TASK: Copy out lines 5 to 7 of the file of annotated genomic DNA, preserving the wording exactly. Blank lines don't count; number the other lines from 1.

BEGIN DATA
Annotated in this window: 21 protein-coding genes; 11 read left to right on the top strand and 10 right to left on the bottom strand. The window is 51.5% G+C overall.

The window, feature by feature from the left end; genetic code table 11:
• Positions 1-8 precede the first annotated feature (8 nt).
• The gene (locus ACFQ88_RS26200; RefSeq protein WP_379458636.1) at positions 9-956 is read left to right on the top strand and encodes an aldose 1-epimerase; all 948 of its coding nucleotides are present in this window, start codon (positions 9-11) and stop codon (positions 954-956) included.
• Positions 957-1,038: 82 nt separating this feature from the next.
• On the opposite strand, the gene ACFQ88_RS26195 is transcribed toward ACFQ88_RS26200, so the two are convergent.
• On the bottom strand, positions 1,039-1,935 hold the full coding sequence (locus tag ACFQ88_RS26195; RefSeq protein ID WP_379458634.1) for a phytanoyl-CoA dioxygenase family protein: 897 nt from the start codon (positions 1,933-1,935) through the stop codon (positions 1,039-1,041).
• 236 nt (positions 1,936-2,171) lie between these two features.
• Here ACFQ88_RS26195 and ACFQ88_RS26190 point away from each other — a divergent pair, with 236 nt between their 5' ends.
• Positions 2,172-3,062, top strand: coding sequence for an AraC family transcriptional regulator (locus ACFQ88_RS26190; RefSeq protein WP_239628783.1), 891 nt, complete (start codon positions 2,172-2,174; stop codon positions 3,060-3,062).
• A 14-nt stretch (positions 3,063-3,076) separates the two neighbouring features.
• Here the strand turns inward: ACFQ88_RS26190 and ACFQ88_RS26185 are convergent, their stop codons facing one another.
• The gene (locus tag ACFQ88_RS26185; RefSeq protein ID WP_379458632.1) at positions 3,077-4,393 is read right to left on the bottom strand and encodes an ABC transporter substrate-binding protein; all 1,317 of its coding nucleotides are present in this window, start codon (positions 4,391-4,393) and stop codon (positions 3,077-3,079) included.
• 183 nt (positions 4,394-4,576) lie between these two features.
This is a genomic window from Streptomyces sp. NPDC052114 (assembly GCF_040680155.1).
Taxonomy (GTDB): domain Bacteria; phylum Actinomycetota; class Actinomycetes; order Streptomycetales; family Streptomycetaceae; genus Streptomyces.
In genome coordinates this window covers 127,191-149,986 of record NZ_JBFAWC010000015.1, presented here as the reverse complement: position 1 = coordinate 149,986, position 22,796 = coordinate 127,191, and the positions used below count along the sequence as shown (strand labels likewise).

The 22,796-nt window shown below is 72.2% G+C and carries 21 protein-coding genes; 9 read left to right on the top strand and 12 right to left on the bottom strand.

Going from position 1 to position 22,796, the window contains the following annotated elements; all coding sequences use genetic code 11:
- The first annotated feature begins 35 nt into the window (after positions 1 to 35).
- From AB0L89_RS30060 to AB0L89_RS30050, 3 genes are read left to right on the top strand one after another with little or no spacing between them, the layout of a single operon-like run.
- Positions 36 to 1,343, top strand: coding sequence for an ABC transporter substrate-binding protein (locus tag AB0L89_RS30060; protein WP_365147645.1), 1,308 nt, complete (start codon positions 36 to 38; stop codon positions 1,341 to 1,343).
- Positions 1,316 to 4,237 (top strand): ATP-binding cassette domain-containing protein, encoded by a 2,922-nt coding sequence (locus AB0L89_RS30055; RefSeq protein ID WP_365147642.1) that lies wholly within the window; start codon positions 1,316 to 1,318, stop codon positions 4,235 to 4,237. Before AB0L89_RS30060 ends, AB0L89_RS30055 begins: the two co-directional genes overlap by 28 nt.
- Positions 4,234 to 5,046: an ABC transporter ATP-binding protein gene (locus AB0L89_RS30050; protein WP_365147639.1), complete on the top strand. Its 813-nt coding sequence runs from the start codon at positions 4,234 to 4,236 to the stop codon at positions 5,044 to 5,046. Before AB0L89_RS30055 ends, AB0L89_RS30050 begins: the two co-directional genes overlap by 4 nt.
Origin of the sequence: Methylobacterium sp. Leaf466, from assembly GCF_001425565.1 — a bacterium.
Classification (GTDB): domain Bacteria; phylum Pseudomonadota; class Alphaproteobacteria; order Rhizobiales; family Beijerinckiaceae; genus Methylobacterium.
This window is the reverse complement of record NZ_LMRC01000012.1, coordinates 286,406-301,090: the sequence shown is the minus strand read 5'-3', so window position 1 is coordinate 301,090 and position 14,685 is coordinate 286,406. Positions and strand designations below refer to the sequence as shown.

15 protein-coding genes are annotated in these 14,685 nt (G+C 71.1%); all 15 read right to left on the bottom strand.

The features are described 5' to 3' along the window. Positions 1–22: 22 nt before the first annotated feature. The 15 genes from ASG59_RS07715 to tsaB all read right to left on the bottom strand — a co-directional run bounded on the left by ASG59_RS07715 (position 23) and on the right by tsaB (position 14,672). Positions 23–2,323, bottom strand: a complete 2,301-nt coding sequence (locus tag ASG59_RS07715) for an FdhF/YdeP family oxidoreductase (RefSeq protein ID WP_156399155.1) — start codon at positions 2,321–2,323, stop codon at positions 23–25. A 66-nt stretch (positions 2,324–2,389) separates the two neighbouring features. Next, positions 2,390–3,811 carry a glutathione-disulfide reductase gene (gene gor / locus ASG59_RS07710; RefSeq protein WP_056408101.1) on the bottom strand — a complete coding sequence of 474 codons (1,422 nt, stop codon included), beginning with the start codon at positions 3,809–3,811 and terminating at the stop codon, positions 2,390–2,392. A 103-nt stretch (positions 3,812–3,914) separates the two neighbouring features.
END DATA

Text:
• Positions 957-1,038: 82 nt separating this feature from the next.
• On the opposite strand, the gene ACFQ88_RS26195 is transcribed toward ACFQ88_RS26200, so the two are convergent.
• On the bottom strand, positions 1,039-1,935 hold the full coding sequence (locus tag ACFQ88_RS26195; RefSeq protein ID WP_379458634.1) for a phytanoyl-CoA dioxygenase family protein: 897 nt from the start codon (positions 1,933-1,935) through the stop codon (positions 1,039-1,041).